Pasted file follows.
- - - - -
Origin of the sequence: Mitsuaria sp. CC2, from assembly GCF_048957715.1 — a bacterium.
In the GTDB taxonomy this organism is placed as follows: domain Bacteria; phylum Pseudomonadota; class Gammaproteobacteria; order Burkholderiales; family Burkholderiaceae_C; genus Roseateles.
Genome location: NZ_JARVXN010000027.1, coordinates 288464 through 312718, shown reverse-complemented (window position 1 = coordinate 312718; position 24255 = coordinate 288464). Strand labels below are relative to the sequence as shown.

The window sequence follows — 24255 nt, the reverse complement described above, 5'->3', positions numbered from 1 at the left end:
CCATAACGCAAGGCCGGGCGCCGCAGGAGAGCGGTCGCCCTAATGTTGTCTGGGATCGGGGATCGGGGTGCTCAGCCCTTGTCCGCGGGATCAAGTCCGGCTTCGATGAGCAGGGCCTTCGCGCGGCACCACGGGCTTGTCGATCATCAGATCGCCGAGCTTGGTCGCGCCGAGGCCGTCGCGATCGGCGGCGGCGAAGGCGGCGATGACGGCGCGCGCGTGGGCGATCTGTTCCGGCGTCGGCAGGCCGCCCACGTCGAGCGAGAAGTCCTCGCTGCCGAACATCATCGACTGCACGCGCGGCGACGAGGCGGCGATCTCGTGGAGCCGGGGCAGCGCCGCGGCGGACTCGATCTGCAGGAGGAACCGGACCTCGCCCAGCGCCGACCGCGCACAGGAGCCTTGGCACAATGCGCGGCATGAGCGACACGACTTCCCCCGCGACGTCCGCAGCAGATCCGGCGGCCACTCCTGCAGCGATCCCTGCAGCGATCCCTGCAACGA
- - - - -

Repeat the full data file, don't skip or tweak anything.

Origin of the sequence: Mitsuaria sp. CC2, from assembly GCF_048957715.1 — a bacterium.
In the GTDB taxonomy this organism is placed as follows: domain Bacteria; phylum Pseudomonadota; class Gammaproteobacteria; order Burkholderiales; family Burkholderiaceae_C; genus Roseateles.
Genome location: NZ_JARVXN010000027.1, coordinates 288464 through 312718, shown reverse-complemented (window position 1 = coordinate 312718; position 24255 = coordinate 288464). Strand labels below are relative to the sequence as shown.

The window sequence follows — 24255 nt, the reverse complement described above, 5'->3', positions numbered from 1 at the left end:
CCATAACGCAAGGCCGGGCGCCGCAGGAGAGCGGTCGCCCTAATGTTGTCTGGGATCGGGGATCGGGGTGCTCAGCCCTTGTCCGCGGGATCAAGTCCGGCTTCGATGAGCAGGGCCTTCGCGCGGCACCACGGGCTTGTCGATCATCAGATCGCCGAGCTTGGTCGCGCCGAGGCCGTCGCGATCGGCGGCGGCGAAGGCGGCGATGACGGCGCGCGCGTGGGCGATCTGTTCCGGCGTCGGCAGGCCGCCCACGTCGAGCGAGAAGTCCTCGCTGCCGAACATCATCGACTGCACGCGCGGCGACGAGGCGGCGATCTCGTGGAGCCGGGGCAGCGCCGCGGCGGACTCGATCTGCAGGAGGAACCGGACCTCGCCCAGCGCCGACCGCGCACAGGAGCCTTGGCACAATGCGCGGCATGAGCGACACGACTTCCCCCGCGACGTCCGCAGCAGATCCGGCGGCCACTCCTGCAGCGATCCCTGCAGCGATCCCTGCAACGA